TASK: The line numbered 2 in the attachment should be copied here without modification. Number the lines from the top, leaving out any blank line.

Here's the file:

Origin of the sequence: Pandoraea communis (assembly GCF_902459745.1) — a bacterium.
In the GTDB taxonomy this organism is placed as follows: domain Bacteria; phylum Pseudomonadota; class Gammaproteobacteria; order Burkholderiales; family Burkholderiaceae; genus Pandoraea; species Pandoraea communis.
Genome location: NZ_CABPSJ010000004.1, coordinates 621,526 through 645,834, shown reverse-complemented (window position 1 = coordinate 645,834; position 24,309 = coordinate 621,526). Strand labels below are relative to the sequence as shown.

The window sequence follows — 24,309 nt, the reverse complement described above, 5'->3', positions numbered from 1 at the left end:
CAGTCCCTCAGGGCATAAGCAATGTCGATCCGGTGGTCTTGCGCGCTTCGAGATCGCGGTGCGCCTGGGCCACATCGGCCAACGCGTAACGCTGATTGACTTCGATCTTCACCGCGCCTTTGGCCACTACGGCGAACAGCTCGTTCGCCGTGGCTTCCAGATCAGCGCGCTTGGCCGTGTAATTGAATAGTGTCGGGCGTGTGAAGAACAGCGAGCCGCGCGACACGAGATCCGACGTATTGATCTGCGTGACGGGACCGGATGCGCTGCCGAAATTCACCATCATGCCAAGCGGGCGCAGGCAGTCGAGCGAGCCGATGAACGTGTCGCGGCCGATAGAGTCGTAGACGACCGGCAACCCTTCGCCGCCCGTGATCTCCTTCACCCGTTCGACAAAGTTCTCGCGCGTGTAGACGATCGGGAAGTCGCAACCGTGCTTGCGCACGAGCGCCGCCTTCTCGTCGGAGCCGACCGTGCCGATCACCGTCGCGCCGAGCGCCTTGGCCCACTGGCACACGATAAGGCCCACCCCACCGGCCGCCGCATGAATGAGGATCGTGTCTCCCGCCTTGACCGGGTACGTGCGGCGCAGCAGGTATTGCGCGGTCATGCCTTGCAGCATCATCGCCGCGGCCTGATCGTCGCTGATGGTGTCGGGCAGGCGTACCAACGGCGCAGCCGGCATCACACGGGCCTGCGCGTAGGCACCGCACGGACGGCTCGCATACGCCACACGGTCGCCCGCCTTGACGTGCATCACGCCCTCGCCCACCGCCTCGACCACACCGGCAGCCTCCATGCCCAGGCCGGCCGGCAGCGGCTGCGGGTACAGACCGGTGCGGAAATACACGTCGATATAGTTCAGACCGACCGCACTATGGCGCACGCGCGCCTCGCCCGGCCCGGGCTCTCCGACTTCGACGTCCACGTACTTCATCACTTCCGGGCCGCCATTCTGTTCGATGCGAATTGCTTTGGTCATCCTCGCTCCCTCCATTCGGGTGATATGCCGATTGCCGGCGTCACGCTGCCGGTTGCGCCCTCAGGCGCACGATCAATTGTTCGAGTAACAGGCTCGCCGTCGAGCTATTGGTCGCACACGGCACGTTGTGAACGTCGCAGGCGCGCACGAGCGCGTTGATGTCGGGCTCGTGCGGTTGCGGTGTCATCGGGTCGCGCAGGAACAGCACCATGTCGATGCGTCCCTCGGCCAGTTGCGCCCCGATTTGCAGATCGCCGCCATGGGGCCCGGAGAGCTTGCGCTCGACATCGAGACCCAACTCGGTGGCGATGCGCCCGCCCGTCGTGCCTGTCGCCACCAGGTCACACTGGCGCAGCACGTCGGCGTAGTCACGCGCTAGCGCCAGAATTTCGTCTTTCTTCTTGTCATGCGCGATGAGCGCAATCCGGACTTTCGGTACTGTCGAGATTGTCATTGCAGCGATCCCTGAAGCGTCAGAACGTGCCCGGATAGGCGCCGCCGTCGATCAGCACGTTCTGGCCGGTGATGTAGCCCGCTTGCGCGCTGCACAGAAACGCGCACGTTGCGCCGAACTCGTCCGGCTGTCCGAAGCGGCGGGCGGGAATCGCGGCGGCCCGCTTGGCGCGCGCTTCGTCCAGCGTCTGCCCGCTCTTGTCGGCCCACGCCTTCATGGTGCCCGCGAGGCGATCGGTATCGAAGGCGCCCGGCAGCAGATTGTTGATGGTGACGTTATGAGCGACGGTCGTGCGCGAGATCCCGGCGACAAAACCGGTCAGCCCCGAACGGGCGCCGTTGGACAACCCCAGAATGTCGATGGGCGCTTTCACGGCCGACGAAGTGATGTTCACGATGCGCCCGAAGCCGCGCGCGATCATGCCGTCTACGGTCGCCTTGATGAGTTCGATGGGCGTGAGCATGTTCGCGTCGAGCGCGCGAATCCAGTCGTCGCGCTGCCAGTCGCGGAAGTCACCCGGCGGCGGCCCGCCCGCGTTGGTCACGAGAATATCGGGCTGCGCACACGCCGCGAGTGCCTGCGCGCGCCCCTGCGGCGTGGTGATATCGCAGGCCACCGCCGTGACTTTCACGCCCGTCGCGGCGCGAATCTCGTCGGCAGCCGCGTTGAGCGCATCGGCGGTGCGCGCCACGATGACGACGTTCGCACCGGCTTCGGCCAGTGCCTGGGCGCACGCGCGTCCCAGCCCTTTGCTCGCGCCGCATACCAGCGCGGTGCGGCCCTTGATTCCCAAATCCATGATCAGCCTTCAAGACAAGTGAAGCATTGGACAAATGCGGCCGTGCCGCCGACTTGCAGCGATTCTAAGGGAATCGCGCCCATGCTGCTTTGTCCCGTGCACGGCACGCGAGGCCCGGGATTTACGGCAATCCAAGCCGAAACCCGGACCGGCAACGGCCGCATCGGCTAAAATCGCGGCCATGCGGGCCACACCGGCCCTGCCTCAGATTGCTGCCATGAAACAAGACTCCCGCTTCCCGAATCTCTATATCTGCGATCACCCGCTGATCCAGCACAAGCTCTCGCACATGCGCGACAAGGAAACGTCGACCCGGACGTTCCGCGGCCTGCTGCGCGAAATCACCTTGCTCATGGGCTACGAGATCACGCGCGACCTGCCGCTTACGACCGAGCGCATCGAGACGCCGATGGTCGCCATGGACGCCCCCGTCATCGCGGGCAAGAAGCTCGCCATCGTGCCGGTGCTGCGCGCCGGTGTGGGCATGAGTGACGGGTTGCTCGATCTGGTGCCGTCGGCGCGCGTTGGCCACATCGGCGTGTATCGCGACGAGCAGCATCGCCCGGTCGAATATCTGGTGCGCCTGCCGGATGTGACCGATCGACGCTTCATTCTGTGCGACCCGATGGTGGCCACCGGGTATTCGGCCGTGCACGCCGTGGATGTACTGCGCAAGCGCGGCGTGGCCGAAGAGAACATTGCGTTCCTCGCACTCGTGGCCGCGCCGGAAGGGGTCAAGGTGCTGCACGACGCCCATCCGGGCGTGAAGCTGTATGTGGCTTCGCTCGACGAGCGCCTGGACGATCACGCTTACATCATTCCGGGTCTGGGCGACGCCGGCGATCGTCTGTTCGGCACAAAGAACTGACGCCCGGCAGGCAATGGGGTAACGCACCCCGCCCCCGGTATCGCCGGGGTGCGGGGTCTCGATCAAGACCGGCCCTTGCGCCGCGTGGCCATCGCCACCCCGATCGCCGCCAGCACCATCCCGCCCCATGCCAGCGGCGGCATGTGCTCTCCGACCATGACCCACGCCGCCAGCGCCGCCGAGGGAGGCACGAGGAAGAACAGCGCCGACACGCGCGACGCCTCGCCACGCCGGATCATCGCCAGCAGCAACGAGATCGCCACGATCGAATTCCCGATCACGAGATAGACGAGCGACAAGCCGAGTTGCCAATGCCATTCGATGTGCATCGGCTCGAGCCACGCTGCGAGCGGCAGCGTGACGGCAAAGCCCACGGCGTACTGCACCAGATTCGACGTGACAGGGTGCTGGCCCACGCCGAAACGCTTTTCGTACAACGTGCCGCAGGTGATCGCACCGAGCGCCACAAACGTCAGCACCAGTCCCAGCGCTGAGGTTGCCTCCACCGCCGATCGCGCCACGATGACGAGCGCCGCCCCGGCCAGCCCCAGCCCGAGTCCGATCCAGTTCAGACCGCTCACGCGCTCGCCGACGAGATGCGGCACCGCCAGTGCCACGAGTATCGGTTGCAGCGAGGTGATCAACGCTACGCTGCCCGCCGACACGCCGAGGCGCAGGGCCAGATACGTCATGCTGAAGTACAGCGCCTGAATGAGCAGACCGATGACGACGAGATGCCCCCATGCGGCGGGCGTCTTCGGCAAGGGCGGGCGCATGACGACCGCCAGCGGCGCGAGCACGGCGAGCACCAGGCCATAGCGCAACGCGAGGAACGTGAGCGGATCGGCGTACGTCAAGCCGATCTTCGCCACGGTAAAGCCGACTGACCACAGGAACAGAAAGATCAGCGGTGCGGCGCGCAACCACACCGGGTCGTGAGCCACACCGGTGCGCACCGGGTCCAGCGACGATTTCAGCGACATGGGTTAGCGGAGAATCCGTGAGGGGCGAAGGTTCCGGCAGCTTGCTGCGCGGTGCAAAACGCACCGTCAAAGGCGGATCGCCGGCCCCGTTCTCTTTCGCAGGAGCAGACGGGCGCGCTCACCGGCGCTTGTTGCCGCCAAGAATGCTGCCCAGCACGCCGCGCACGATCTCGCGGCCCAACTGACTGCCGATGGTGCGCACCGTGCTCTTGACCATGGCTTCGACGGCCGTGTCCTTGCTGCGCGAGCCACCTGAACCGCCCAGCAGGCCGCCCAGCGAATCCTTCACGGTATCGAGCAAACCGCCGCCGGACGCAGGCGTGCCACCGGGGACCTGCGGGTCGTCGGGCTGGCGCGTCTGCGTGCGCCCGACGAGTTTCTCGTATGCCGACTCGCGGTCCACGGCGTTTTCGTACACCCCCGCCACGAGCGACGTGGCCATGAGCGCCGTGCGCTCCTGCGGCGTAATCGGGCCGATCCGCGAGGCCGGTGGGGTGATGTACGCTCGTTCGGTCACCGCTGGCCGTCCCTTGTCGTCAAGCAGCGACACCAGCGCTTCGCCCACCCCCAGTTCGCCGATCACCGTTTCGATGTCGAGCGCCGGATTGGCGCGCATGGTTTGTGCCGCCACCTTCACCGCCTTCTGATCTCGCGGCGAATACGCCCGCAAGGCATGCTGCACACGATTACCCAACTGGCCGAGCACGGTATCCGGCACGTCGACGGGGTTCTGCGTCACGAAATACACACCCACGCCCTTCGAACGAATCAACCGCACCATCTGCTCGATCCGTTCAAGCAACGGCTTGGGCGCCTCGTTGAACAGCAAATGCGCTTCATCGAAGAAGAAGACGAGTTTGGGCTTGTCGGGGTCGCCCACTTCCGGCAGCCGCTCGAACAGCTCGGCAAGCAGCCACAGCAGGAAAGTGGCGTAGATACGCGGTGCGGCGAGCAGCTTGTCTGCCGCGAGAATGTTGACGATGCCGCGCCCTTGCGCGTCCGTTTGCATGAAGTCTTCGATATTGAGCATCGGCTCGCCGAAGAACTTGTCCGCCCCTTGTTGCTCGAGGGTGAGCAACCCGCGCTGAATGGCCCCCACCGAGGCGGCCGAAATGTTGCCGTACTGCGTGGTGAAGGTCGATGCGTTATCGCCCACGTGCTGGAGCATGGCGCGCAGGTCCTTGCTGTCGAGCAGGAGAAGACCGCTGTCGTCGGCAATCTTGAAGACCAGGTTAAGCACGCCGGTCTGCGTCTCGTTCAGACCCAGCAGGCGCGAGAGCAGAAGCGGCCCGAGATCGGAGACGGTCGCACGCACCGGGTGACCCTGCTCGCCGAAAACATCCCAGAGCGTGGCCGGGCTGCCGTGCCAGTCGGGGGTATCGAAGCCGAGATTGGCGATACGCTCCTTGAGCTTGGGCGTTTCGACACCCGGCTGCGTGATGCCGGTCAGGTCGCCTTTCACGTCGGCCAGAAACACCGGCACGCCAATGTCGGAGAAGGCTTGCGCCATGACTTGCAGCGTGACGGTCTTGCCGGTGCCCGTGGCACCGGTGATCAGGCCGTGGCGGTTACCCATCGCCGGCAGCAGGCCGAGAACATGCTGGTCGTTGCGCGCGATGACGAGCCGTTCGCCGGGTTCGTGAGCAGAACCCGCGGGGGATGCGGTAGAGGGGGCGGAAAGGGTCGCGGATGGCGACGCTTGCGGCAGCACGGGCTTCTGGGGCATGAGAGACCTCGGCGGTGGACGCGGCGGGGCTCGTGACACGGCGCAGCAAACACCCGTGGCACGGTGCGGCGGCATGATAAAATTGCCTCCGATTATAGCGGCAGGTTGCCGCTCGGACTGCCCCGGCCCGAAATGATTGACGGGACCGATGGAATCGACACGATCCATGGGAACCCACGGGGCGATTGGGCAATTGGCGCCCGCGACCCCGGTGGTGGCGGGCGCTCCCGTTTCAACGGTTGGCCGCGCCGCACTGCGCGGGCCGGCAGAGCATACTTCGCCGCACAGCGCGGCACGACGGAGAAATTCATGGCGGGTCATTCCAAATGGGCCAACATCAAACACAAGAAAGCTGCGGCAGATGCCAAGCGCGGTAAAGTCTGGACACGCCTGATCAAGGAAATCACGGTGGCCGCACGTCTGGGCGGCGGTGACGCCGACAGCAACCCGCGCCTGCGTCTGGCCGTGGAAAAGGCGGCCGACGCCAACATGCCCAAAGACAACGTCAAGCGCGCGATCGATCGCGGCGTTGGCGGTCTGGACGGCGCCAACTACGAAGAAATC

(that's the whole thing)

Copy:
In the GTDB taxonomy this organism is placed as follows: domain Bacteria; phylum Pseudomonadota; class Gammaproteobacteria; order Burkholderiales; family Burkholderiaceae; genus Pandoraea; species Pandoraea communis.